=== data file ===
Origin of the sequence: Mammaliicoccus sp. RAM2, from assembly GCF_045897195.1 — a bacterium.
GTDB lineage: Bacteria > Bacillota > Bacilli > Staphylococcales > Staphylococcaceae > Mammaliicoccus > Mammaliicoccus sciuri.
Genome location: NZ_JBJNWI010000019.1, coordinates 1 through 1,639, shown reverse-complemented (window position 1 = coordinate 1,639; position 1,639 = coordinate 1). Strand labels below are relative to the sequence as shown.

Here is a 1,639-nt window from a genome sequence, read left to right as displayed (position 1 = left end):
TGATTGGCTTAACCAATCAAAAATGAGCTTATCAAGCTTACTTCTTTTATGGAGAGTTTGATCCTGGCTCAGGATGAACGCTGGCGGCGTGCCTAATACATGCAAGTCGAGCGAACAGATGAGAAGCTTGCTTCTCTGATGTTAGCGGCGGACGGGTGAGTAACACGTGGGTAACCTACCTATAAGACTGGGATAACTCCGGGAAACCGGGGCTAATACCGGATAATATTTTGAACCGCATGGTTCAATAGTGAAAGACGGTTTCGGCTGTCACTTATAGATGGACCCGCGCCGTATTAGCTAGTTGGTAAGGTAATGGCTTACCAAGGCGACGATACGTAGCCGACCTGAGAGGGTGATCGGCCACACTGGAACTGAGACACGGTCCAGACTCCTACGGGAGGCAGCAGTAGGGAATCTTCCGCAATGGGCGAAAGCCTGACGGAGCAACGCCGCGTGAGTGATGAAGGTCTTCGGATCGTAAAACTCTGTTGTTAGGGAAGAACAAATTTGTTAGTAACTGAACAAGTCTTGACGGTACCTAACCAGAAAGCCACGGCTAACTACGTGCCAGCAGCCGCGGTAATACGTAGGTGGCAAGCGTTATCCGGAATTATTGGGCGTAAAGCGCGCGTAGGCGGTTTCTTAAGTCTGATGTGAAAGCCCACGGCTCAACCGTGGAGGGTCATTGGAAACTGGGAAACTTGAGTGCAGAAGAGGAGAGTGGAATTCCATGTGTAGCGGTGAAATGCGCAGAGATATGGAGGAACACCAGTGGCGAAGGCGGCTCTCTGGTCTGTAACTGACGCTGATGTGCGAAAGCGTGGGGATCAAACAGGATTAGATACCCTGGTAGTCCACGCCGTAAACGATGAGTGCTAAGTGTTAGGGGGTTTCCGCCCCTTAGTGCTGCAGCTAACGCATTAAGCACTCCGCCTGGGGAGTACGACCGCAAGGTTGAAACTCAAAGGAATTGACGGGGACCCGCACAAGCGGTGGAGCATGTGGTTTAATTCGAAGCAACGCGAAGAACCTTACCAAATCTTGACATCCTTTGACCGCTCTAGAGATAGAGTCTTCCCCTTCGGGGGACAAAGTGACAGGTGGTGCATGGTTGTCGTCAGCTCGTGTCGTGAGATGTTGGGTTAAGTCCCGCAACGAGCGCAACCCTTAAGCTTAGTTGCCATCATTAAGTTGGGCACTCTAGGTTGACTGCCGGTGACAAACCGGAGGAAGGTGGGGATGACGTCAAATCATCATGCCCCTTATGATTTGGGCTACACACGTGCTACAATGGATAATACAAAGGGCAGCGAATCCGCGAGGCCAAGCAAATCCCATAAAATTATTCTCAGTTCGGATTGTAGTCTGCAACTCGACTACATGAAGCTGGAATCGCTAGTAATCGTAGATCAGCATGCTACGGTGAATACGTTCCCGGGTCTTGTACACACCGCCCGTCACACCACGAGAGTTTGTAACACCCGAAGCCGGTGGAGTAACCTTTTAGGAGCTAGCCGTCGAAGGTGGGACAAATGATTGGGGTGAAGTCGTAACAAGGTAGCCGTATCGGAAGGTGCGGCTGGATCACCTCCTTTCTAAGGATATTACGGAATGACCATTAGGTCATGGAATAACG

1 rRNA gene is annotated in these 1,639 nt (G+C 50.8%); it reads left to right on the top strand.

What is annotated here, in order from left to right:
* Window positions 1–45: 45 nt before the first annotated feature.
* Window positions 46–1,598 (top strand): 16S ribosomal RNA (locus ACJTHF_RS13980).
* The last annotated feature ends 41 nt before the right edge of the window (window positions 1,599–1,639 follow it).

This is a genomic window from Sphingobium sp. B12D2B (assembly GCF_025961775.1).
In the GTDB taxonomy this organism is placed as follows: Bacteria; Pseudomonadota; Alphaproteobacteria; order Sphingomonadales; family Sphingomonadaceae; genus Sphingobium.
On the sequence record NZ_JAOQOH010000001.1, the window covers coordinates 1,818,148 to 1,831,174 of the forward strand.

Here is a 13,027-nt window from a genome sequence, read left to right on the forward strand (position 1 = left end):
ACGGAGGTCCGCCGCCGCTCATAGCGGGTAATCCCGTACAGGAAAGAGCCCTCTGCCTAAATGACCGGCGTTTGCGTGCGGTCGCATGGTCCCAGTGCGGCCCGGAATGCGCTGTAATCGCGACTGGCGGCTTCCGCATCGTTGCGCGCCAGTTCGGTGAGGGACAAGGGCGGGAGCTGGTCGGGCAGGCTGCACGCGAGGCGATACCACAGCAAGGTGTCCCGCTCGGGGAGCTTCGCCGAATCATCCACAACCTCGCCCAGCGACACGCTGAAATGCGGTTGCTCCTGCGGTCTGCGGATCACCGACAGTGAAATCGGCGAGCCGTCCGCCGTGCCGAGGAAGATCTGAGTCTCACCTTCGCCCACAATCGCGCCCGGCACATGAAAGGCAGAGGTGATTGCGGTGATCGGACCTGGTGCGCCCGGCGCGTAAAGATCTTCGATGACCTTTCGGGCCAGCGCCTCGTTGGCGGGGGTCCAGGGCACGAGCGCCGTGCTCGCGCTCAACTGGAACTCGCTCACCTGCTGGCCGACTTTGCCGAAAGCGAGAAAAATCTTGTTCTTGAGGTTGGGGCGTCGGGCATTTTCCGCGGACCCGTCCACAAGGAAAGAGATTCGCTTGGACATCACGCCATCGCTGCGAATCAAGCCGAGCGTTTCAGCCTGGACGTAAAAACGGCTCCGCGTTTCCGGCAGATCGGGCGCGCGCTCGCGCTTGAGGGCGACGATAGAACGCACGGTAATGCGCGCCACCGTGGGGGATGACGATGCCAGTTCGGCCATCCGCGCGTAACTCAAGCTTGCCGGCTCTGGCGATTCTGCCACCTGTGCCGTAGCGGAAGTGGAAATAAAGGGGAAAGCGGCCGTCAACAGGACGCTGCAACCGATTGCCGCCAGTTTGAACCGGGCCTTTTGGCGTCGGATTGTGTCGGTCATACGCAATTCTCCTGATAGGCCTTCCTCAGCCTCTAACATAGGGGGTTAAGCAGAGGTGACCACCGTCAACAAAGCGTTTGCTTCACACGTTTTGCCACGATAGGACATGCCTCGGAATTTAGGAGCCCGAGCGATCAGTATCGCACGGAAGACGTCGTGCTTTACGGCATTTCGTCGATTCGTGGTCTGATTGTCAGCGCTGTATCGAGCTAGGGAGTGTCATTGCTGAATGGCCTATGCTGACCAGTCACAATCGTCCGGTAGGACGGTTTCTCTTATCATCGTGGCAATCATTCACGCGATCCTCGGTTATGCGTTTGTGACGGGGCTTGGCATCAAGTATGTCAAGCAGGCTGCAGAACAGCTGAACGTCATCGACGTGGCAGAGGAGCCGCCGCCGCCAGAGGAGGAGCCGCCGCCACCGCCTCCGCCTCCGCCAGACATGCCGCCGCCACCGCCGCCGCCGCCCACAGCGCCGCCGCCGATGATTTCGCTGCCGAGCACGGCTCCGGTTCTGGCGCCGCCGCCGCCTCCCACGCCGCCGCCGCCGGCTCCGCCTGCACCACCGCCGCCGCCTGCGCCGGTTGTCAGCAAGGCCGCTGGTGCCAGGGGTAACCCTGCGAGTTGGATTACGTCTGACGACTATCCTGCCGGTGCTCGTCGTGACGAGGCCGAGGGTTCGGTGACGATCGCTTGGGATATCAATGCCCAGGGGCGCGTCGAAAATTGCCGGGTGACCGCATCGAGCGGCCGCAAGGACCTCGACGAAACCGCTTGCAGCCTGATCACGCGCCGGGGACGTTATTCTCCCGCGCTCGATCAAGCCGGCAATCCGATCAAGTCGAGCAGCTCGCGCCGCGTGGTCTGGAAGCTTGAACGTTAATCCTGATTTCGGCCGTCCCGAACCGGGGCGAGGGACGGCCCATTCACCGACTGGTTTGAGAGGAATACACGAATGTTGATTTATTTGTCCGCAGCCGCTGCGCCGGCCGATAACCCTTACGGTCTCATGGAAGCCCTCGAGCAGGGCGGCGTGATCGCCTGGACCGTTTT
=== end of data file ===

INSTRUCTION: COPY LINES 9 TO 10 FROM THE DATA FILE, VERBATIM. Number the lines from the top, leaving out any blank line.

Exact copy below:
* Window positions 46–1,598 (top strand): 16S ribosomal RNA (locus ACJTHF_RS13980).
* The last annotated feature ends 41 nt before the right edge of the window (window positions 1,599–1,639 follow it).